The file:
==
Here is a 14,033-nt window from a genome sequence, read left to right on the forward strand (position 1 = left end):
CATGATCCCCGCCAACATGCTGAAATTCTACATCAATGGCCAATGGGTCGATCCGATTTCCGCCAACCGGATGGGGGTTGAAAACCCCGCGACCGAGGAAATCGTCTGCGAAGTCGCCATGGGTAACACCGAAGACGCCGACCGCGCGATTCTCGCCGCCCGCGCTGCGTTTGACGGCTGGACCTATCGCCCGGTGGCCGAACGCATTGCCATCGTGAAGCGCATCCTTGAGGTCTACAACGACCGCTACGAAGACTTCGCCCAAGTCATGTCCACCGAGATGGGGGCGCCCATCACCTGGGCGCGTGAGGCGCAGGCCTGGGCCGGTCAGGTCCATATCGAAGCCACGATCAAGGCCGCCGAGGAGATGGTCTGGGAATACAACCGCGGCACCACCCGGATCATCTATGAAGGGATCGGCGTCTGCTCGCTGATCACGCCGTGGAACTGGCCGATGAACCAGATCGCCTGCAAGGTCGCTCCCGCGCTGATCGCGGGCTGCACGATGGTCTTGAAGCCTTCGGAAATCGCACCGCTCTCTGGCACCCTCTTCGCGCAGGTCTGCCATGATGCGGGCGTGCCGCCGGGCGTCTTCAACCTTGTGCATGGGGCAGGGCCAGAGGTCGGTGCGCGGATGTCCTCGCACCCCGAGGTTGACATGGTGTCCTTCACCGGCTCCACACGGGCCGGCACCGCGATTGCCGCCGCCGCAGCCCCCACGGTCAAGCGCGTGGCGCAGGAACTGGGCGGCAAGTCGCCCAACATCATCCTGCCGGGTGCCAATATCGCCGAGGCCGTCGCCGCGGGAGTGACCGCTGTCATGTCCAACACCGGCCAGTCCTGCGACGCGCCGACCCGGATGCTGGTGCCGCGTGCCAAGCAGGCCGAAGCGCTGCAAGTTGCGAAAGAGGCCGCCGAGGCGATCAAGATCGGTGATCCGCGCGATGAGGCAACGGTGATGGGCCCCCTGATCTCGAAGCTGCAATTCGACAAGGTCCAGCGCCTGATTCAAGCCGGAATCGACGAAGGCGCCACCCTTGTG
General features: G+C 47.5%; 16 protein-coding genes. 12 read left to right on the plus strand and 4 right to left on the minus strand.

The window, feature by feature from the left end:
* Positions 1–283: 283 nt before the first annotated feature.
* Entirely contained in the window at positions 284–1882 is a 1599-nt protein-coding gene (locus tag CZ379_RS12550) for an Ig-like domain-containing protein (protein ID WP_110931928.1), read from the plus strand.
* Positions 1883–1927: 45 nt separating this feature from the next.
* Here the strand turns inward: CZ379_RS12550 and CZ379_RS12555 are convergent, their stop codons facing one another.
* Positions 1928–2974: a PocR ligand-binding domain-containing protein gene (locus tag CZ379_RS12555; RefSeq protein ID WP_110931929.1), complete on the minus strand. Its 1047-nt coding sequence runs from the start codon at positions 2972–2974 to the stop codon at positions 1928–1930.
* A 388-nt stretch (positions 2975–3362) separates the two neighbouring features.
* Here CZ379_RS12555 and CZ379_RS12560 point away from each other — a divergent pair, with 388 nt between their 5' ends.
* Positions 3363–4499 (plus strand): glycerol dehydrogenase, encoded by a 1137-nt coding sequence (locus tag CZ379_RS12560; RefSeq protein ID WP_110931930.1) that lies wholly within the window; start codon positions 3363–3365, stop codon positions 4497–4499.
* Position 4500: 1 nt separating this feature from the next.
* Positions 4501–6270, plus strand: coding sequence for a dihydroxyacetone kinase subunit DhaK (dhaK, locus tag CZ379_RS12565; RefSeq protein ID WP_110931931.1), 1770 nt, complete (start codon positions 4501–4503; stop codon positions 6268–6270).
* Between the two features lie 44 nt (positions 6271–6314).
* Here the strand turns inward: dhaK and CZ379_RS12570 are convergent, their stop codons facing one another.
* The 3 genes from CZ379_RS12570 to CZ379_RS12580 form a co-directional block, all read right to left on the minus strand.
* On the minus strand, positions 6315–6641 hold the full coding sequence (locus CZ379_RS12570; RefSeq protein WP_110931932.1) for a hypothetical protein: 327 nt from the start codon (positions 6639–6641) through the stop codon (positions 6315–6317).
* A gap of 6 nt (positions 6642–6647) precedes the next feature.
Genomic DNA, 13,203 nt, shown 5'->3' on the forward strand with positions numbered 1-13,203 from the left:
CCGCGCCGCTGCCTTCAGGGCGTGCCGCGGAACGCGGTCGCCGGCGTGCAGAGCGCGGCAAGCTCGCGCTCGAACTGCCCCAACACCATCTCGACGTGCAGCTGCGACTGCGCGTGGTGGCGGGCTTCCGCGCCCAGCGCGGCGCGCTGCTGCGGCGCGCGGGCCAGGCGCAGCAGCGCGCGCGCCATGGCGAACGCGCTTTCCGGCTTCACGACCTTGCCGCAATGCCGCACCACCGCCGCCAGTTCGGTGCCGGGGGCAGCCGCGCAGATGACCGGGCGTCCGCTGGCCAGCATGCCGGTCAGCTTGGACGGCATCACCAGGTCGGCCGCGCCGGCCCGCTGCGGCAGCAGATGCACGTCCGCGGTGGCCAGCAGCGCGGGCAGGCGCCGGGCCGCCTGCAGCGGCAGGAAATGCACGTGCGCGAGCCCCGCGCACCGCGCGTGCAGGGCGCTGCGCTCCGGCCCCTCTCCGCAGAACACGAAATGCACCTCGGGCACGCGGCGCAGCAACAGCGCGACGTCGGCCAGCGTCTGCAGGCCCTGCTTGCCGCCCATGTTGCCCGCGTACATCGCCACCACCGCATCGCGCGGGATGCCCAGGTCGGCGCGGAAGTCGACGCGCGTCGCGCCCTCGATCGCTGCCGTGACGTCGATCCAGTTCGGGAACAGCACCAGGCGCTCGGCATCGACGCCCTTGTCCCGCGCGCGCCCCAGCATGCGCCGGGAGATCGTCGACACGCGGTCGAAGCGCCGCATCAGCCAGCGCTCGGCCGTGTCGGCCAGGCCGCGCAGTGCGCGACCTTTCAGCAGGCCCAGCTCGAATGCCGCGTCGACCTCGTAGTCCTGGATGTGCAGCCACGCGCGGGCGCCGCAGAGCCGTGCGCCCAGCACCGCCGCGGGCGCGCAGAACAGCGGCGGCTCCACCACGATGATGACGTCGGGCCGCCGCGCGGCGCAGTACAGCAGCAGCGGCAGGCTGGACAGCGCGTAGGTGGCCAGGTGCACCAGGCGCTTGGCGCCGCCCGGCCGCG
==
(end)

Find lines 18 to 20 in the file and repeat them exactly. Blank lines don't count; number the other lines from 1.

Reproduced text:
* On the minus strand, positions 6315–6641 hold the full coding sequence (locus CZ379_RS12570; RefSeq protein WP_110931932.1) for a hypothetical protein: 327 nt from the start codon (positions 6639–6641) through the stop codon (positions 6315–6317).
* A gap of 6 nt (positions 6642–6647) precedes the next feature.
Genomic DNA, 13,203 nt, shown 5'->3' on the forward strand with positions numbered 1-13,203 from the left: